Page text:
Apple Butter

The Canadian Food Experience Project: The Canadian Harvest in Ontario


2012 was a horrible year for Ontario apple growers.

Fluctuating temperatures in Feb and March brought out early blooms on already fragile branches  resulting in tremendous frost damage once mother nature returned to normal in April. The final result? Over 80% of apple crops were destroyed.  With that loss employees hired less apple pickers and grocery store offerings were meager at best.Any food lover can attest to the horrible quality of one our most versitile fruits.

But like most Canadian industry farmers held strong and firmly believed they would bounce back this season.  And true to mother natures fickle fancy expectations were satisfied 100 times over.  2013 has turned out to be one the apple industry best years with lots of rain to produce large fruit and better than average yields.  Some farmers are scrambling to find enough workers to keep up with this years production.

I had the priviledge back in August to visit Martin’s Fruit Farm with fellow bloggers Jenny, Robyn, Meg, Rhonda, Brittany, Charmian, Isabelle and organizer Christina. Orchard owner Steve Martin personally gave us a tour of his acreage and apple production plant and we were able to see first hand how well the trees have bounced back, branches drooping from the weight of all it’s fruit.

And with all this bountiful harvest apple recipes have been exploding across the internet.When I found myself with 4 baskets of Fuji, Honey Crisp, Spartan and MacIntosh apples I knew I needed a recipe that used up tons of apples but would be really easy to make.That’s where this apple butter comes in.

One of the greatest things about this recipe is that it’s simple, tailored to your sweet tooth and rarely tastes the same each time you make it.  That’s because you can use any combination on apples.  I mixed tart and sweet.  All you have to do is core them.  Leave the peel. It’s good for you.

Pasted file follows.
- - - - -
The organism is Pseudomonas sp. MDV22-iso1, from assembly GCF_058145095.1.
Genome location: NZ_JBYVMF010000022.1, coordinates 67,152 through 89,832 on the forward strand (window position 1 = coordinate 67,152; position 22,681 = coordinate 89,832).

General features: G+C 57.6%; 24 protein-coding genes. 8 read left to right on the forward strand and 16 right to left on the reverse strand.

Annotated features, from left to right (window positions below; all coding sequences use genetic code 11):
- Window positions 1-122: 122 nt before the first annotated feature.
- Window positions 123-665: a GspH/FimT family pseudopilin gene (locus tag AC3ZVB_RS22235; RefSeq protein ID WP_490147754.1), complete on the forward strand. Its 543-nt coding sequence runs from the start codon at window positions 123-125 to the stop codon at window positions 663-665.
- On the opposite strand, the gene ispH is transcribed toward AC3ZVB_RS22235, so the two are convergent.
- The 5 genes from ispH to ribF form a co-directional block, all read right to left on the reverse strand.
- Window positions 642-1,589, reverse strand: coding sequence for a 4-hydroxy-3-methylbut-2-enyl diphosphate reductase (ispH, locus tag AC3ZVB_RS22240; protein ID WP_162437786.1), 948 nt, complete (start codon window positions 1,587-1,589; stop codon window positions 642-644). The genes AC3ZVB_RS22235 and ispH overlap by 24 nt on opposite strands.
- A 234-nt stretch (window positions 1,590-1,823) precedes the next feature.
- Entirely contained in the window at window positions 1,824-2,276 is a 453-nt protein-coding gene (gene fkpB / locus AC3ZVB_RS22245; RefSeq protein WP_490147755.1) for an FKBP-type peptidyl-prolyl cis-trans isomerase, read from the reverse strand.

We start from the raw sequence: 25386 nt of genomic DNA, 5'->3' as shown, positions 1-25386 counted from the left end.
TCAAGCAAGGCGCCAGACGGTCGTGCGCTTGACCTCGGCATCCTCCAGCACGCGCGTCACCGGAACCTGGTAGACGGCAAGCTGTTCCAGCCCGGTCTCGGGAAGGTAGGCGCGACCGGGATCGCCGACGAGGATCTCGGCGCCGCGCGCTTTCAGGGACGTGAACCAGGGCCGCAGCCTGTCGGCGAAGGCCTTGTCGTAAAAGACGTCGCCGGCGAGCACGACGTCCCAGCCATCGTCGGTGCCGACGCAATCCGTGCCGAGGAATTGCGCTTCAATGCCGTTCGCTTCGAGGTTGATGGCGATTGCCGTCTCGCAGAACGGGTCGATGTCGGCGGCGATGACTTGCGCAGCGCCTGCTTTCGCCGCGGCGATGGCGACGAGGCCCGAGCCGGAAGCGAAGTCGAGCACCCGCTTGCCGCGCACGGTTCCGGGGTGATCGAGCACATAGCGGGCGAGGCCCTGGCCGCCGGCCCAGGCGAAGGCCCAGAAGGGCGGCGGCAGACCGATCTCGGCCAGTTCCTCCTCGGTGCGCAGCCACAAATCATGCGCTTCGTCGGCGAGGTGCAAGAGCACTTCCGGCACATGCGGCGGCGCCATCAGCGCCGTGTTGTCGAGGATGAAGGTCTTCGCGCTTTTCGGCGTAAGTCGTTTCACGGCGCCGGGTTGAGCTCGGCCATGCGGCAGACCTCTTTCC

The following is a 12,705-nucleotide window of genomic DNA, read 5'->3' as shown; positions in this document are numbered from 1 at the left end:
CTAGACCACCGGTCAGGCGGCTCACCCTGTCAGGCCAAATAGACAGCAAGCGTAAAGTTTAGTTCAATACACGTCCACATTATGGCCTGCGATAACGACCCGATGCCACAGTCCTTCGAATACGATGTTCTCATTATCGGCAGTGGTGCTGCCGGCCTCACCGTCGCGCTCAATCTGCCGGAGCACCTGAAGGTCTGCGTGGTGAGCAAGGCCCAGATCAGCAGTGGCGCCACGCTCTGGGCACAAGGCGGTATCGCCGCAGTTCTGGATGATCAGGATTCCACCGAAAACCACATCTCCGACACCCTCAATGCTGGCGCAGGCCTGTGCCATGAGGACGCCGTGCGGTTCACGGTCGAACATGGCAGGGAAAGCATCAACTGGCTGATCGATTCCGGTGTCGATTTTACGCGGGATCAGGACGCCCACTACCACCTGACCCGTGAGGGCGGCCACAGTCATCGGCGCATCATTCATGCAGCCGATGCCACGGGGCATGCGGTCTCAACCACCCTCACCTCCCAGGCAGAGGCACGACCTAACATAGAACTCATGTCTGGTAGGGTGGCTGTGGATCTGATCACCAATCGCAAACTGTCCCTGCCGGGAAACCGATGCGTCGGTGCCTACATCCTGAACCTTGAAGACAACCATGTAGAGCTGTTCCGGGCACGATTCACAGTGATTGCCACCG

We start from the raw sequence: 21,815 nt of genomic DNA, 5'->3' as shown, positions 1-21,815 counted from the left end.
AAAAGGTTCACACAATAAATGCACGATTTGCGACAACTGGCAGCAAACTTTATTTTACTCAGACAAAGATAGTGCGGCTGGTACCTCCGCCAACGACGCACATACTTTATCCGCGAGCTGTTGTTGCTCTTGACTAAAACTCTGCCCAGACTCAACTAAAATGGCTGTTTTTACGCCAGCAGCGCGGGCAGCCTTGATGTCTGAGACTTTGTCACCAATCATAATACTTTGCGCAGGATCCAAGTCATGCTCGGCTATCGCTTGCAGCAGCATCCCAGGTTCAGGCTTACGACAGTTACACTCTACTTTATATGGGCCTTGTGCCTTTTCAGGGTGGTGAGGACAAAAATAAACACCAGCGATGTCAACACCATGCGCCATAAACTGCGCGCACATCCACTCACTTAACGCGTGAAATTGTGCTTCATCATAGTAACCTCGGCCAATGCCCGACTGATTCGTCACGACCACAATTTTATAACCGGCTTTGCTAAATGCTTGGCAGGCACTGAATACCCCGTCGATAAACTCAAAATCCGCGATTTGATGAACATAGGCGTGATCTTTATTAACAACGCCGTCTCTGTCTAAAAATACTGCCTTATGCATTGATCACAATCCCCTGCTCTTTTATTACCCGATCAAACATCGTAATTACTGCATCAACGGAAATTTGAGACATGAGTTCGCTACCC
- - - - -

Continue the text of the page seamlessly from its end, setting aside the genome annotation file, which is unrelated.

Apple Butter from The Tasty Gardener

You add the amount of sugar you want to use.  You don’t even need to add sugar. You can just add the spices like cinnamon, cloves and nutmeg.

Apple Butter from The Tasty Gardener

You can cook this two different ways.  You can place all the apples, sugar, spices and 1/2 cup cider vinegar in your slow cooker and forget about  it for 4-6 hours or you can throw it all into a pot and cook it down on the stove 45-60 minutes.  The slow cooker method results in a darker mellower flavour.

Apple Butter from The Tasty Gardener

After the apples are cooked and soft, whirl them through the blender until super smooth and viola apple butter.

Apple Butter from The Tasty Gardener

Perfect as a glaze on ham, spread on a piece of toast or in the case of a friend of mine eaten with a spoon.

Apple Butter from The Tasty Gardener

Any way this is a great treat using an amazing Ontario product.

Apple Butter
Save RecipeSave Recipe


  • 6 1/2 lbs apple, cored, cut in wedges
  • 1/2 cup cider vinegar
  • 1/2 cup brown sugar
  • 1/2 cup white sugar
  • 1 heaping tbsp cinnamon
  • 1/4 tsp ground cloves
  • 1/4 tsp nutmeg


  1. Combine all ingredients in a slow cooker on high for 4-6 hours or on the stovetop over med-high heat for 45-60 minutes.
  2. Carefully scoop apples into blender in batches and puree until smooth.
  3. The apple butter can be used once it has been cooled or you can follow proper canning procedures to preserve it for the future.


Two of the most unique things about Canada is our landscape and weather.  While beautiful and rugged it can be an angry little troll when it feels the need to remind us who is the boss.  But with true Canadian personality it’s not long before it apologizes profusely giving back more then it took in the first place.


The Canadian Food Experience Project began June 7 2013. As we (participants) share our collective stories across the vastness of our Canadian landscape through our regional food experiences, we hope to bring global clarity to our Canadian culinary identity through the cadence of our concerted Canadian voice. Please join us.   I hope you enjoy my experiences and stories with Canadian food and hope you get a chance to check out the other bloggers involved. Please leave a comment below about your own experience based on the monthly theme.

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  1. You make it sound so easy. I have never made it, but love to eat it. Next year, this is what I will do with some of the apples on our tree. This year, we gave them all away as I just couldn't do it all with dad ill. Ours are so sweet, probably no sugar would be needed, but the combination of apples is definitely the way to go to get a full bodied depth of flavour. Looks gorgeous, and apples are definitely a Canadian harvest jewel as they are prolific from sea to sea. :) V
  2. I have never made apple butter either but is something I used o pick up from the Mennonites at St Jacobs Market growing up in Ontario. It is found widely here in the Okanagan as well in our fruit belt. It needs to come from my kitchen.


  1. [...] it, one third to the local food bank and one third to the picking crew to divvy up. Heather at The Tasty Gardener from Toronto, Ontario, shares her recipe for Apple Butter which everyone will be able to use due to [...]

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